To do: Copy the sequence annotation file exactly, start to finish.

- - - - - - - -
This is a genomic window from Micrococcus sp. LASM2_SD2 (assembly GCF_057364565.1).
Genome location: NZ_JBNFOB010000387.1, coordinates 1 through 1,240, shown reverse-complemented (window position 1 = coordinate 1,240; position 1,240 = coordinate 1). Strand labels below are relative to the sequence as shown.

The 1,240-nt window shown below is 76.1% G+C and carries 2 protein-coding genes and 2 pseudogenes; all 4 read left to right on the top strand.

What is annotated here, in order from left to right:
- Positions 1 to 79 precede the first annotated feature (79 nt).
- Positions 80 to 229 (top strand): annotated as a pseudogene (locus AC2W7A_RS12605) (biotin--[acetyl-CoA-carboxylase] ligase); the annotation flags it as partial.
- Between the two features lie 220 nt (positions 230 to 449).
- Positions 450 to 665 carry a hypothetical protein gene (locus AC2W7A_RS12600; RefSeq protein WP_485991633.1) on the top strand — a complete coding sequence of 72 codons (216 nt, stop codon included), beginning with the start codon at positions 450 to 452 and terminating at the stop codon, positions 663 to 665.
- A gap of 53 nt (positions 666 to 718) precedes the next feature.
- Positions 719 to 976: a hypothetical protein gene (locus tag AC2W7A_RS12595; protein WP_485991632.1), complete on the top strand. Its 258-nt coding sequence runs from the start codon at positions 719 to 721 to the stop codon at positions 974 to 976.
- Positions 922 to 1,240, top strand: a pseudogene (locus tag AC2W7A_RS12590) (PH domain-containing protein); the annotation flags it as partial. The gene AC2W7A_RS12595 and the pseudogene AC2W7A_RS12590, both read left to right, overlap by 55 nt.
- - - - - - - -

This is a genomic window from Micrococcus sp. LASM2_SD2 (assembly GCF_057364565.1).
Genome location: NZ_JBNFOB010000387.1, coordinates 1 through 1,240, shown reverse-complemented (window position 1 = coordinate 1,240; position 1,240 = coordinate 1). Strand labels below are relative to the sequence as shown.

The 1,240-nt window shown below is 76.1% G+C and carries 2 protein-coding genes and 2 pseudogenes; all 4 read left to right on the top strand.

What is annotated here, in order from left to right:
- Positions 1 to 79 precede the first annotated feature (79 nt).
- Positions 80 to 229 (top strand): annotated as a pseudogene (locus AC2W7A_RS12605) (biotin--[acetyl-CoA-carboxylase] ligase); the annotation flags it as partial.
- Between the two features lie 220 nt (positions 230 to 449).
- Positions 450 to 665 carry a hypothetical protein gene (locus AC2W7A_RS12600; RefSeq protein WP_485991633.1) on the top strand — a complete coding sequence of 72 codons (216 nt, stop codon included), beginning with the start codon at positions 450 to 452 and terminating at the stop codon, positions 663 to 665.
- A gap of 53 nt (positions 666 to 718) precedes the next feature.
- Positions 719 to 976: a hypothetical protein gene (locus tag AC2W7A_RS12595; protein WP_485991632.1), complete on the top strand. Its 258-nt coding sequence runs from the start codon at positions 719 to 721 to the stop codon at positions 974 to 976.
- Positions 922 to 1,240, top strand: a pseudogene (locus tag AC2W7A_RS12590) (PH domain-containing protein); the annotation flags it as partial. The gene AC2W7A_RS12595 and the pseudogene AC2W7A_RS12590, both read left to right, overlap by 55 nt.